- Intel Core i7-3960X Sandy Bridge-E
- 16GB Corsair Vengeance DDR3-1866
- ASUS Rampage IV Extreme X79 Motherboard
- 3 x Radeon HD 7970 3GB Graphics Cards
- 2 x Corsair Force GT 120GB SSDs (RAID-0)
- 1TB Western Digital 7200 RPM HDD
- Corsair AX1200 watt power supply
- MAINGEAR Epic 180 water cooler
- MAINGEAR Epic Audio system
- Fancy White LEDs
So with a Sandy Bridge-E processor, 16GB of memory, three HD 7970s running in CrossFireX and Corsair SSDs running in a RAID-0 array, this is one of the fastest gaming PCs you can purchase today.
A Look at the Shift
The specifications are just part of the story though; MAINGEAR is well known for building a high quality machine with attention to detail and continues to push forward with unique ideas like a vertical system design (first system builder to introduce it), custom 180mm water coolers and even in-house thermal interfaces.
While MAINGEAR does offer systems in a variety of colors, our system uses the basic brushed black aluminum. The window on the side panel is another option that was included on our demo rig.
Subject: Systems | April 10, 2012 - 02:48 PM | Jeremy Hellstrom
Tagged: asus, Z9 PE-D8 WS, E5-2660, E5-2687W, xeon
The ASUS Z9 PE-D8 WorkStation motherboard is a great platform for those looking to run two LGA2011 Xeon processors, as well as support for up to four GPUs from either NVIDIA or AMD. As it is a PCIe 3.0 board, you can run two cards at a full 16x, with four cards they would all run at 8x speeds. Overclock3D tried two different pairs of octocore Xeons, the 3.1GHz E5-2687W and the 2.2GHz E5-2660 to compare the effect of the base clock speeds on performance. The faster machine is a F@H monster, running over 100,000 PPD, though in other tests it did not out pace the competition by such a wide margin. That is especially true for gaming tests, where you seem to be better off with a highly overclocked i7-3960X.
"What would happen if you combined the power of the ASUS Z9PE-D8 WS and two of the latest Xeon processors? We find out."
Here are some more Systems articles from around the web:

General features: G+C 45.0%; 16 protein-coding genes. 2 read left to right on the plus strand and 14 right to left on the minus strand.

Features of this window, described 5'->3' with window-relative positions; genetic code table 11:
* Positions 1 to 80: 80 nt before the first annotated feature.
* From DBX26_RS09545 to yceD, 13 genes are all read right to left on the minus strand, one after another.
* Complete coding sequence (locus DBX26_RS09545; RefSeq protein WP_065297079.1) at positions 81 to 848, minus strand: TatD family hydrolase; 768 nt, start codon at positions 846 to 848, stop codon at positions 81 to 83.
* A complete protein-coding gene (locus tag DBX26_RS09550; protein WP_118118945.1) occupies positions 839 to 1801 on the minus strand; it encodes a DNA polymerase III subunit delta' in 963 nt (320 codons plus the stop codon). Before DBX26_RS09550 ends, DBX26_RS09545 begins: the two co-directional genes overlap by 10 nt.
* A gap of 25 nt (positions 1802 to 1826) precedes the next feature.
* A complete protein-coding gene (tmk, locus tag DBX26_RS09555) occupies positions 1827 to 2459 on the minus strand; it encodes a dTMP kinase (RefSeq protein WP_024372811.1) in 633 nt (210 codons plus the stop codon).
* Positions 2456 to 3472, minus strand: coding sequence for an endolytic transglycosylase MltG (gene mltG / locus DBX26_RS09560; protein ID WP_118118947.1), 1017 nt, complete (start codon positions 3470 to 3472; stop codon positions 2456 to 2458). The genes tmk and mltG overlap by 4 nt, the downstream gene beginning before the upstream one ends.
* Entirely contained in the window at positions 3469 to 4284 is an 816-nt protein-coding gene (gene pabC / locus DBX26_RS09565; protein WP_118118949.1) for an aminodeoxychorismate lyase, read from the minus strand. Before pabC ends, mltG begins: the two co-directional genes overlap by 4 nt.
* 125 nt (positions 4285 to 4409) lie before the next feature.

- Asus ET2700INKS Review @ TechReviewSource
- TechSpot PC Buying Guide - Just Updated!
- OCUK Titan 8500i Vortex @ Kitguru
- Lenovo IdeaCentre Q180 Review @ TechReviewSource
- Lenovo C325 Review @ TechReviewSource
- Alienware Aurora R4 @ Kitguru
- Foxconn Nano PC nT-i1500 Barebone Review @ Madshrimps
Subject: General Tech, Systems | April 8, 2012 - 08:38 PM | Tim Verry
Tagged: Raspberry Pi, pcb, emc test, computer, compliance testing, arm
The highly anticipated Raspberry Pi ARM computer has run into several launch hiccups, the most recent being that the distributors -- RS and Farnell -- refused to sell and ship the devices without the Raspberry Pi passing the proper electromagnetic interference testing. While such certification is not required for Arduino or Beagle Boards, the companies stated that because the Raspberry Pi was (more) likely to be used as a final consumer product (and not a development board) it needed to obtain and pass EMC testing to ensure that it would not interfere with (or be interfered by) other electronic devices.
According to a recent blog post by the charity behind the ARM powered Linux computer, the Raspberry Pi has passed the EMC compliance testing with flying colors -- after a few hiccups with a network hub used to test the Raspberry Pi while it was being hit with an EM field were sorted out.
The team has been working out of Panasonic’s facility in South Wales to test the Raspberry Pi. Due to having the lab area for a whole week, they managed to knock out consumer product inference testing for several other countries as well. Mainly, the Raspberry Pi is now compliant with the UK CE requirements, the United States’ FCC, Australia’s CTick, and Canada’s Technical Acceptance Certificate (TAC).
Assuming the paper work is properly filed and RS and Farnell accept the certifications, the Raspberry Pi units should begin winging their way to customers shortly. Are you still waiting on your Raspberry Pi, and if so have you decided what you intend to use it for yet?